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Declassified Government Report Reveals Everything You Never Wanted To Know About Otters – But Why?

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Madison Dapcevich

Staff Writer

clockDec 18 2018, 12:32 UTC

Sup? Anguk/Shutterstock

A declassified Cold War-era report compiled by the Central Intelligence Agency (CIA) doesn’t detail the use of “truth serum" on terror suspects or blueprints for an orgasm-inducing mind control weapon, (even though those are both very real things). Rather, the 15-page report, obviously written by typewriter, characterizes everything you never needed to know about the river otter.

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The report was unveiled first by The Black Vault, a crowd-funded project specializing in the declassification of government records surrounding the decades-long MKUltra project through Freedom of Information Act requests. Between 1953 through the Cold War, the illegal human experimentation program infamously tested LSD on people without their consent and pushed the boundaries of research into pseudoscience and mind control. (Most recently, newly released documents outlined the testing of remote-controlled dogs, that is, real dogs implanted with electrical stimulation apparatus.) 

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Why did the government agency target mammals? Well, we’re not totally sure. But it’s not the first time the US government put together seemingly useless reports for who-knows-why. 

First reported by Newsweek, the publication points out that the report reads like a child’s report on their favorite animal. We checked: it does.

The land otter, which encompasses a number of species, is not to be confused with its larger cousin, the sea otter (Enhydra lutris). Found “all over the world and in various forms,” these fish-loving fiends grow as “large as small seals.” The report mainly refers to the North American river otter, which was classified as Lutra canadensis when the report was written. However, today it is known as Lontra canadensis

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Okay, so to be fair river otters are pretty badass creatures. As the report reads, their territory typically ranges over 80 kilometers (50 miles) and they “can climb stairs, ladder[s], and other objects easily” with the “ability to slide down inclines with ease,” not to mention they can swim more than 16 kilometers (10 miles) per hour, diving up to 18 meters (60 feet) and being able to stay submerged for up to six minutes. Plus, they float on their backs.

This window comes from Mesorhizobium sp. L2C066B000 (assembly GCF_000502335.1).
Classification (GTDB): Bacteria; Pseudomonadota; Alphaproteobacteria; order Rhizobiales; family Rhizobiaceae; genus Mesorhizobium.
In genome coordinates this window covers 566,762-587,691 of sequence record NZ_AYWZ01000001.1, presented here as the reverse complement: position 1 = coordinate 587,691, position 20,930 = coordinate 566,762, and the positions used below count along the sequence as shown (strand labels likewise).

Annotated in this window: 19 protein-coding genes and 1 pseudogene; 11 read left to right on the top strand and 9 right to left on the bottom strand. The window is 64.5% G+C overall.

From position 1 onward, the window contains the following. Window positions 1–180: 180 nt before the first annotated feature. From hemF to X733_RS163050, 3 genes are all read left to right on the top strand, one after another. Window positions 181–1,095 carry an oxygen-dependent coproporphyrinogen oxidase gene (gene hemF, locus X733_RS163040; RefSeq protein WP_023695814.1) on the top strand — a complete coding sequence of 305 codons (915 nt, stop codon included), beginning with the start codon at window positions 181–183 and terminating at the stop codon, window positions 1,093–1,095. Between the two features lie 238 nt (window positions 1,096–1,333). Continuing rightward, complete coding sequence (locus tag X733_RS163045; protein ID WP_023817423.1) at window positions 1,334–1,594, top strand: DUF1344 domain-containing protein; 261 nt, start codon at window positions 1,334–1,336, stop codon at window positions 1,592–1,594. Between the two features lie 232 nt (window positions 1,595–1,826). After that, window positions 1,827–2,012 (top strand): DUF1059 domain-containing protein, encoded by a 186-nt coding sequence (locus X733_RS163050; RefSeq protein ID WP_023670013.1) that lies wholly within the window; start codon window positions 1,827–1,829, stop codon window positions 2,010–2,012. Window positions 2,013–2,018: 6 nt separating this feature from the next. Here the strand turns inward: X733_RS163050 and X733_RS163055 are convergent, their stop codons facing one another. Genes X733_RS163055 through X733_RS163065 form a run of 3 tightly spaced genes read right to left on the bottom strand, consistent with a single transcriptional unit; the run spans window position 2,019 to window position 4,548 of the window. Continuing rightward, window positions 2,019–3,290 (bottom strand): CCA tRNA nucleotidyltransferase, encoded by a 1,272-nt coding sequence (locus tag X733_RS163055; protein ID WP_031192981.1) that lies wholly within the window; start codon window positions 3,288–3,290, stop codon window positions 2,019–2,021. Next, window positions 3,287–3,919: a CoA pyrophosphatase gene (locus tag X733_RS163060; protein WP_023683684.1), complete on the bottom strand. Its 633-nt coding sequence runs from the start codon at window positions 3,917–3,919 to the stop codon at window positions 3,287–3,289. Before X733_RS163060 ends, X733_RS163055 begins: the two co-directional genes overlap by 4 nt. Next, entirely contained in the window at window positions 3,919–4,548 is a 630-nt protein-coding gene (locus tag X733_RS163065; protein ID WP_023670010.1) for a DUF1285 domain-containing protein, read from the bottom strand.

Lutra, the otter, is a compact, powerful, intelligent animal capable of negotiating land, water, and obstacles with great facility” and capable of surviving in “hostile environments such as under ice, in hot water, in raging seas, and even in urban environments,” reads the the aptly named “A Dossier on Lutra (The Otter).” Sure sounds like a criminal of wartime efforts.

Found within the report’s 15 pages are tenderly written pointers on how to bottle-feed baby otters with “the same formula used for human babies.” For those taking care of an adult otter, a subtle reminder is written to never take away its food – “particularly that which he has just caught, or suffer severe mauling.”

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Then again, you could just cozy up with one of the 11-kilogram (25-pound) critters by tickling them around the ribs (“it’s a good way to distract stubborn ones").

Never does the report cite a specific intended use for the semi-aquatic mammal, but it may have been used to provide background information priming the CIA for projects that might involve captive otters, noting the “basic cost of animal ($75 to $250) as is maintenance.” They are also notably clever, having developed the abilities to “open zipper, climb ladder, chew through zinc sheet, turn on tap water, carry stones and marbles,” among other exciting and government-worthy traits.

 

 A screengrab from the 15-page government report, "The Dossier of Lutra (the otter)", details the proper design for a specially constructed otter harness so that they can be handled in an urban environment and identified as pets (so they don’t get hunted). The Black Vault/CIA

[H/T: Newsweek


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  • MKULTRA,

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